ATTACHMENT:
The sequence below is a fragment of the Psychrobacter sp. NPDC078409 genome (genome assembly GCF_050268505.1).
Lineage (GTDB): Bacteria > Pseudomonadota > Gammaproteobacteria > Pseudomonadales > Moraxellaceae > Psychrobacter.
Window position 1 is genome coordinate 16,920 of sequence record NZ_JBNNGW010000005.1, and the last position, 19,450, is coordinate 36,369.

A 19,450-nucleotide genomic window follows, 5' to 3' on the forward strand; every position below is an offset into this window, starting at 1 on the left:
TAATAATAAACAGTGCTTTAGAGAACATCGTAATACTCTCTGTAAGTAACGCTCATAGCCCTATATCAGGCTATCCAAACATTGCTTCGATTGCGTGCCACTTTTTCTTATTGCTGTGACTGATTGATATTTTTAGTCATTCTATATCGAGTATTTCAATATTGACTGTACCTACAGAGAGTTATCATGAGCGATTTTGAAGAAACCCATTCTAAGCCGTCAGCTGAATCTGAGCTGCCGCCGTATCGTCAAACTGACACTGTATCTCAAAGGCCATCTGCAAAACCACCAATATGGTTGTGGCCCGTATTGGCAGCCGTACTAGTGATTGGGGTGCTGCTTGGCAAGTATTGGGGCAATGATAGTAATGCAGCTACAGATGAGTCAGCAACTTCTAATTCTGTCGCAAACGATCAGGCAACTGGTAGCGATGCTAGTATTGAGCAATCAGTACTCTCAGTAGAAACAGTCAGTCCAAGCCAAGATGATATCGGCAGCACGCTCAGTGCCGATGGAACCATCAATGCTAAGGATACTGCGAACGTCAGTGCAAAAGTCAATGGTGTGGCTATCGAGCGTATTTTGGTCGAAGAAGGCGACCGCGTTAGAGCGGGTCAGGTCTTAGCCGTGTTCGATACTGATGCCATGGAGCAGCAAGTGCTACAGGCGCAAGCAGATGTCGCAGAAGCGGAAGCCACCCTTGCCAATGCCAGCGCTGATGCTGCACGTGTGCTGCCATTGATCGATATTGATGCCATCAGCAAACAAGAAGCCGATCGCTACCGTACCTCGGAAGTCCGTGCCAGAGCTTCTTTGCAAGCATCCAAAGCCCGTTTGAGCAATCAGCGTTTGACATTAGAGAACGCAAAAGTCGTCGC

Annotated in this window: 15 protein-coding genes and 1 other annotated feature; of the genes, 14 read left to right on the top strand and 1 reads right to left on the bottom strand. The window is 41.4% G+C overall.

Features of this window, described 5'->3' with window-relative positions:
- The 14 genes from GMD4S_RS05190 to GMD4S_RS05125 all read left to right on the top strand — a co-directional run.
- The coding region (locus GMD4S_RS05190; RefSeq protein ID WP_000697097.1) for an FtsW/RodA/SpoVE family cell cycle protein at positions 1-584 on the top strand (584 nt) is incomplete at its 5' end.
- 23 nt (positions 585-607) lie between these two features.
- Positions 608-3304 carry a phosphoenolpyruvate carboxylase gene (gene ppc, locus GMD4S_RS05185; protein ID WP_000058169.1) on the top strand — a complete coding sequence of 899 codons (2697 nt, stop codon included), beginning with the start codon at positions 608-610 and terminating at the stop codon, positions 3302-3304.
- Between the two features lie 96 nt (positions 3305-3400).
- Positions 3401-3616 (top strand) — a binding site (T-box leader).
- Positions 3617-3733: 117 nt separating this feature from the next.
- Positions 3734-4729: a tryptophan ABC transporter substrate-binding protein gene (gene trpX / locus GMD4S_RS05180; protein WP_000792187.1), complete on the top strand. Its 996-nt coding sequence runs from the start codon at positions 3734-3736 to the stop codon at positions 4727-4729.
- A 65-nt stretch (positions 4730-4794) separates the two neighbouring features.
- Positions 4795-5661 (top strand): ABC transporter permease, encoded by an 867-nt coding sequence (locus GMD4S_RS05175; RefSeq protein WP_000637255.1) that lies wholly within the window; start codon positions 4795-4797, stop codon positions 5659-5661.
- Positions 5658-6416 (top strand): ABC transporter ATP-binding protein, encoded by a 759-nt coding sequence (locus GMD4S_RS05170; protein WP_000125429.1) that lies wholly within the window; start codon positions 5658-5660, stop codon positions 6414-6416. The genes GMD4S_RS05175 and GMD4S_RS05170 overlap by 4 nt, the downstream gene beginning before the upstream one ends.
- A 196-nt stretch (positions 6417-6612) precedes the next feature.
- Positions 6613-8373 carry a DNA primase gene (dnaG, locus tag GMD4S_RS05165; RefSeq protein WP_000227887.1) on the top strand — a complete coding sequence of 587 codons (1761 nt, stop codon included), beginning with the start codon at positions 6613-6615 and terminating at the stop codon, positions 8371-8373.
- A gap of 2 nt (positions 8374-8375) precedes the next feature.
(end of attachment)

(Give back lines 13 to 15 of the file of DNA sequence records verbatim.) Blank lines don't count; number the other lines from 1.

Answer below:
- Positions 3401-3616 (top strand) — a binding site (T-box leader).
- Positions 3617-3733: 117 nt separating this feature from the next.
- Positions 3734-4729: a tryptophan ABC transporter substrate-binding protein gene (gene trpX / locus GMD4S_RS05180; protein WP_000792187.1), complete on the top strand. Its 996-nt coding sequence runs from the start codon at positions 3734-3736 to the stop codon at positions 4727-4729.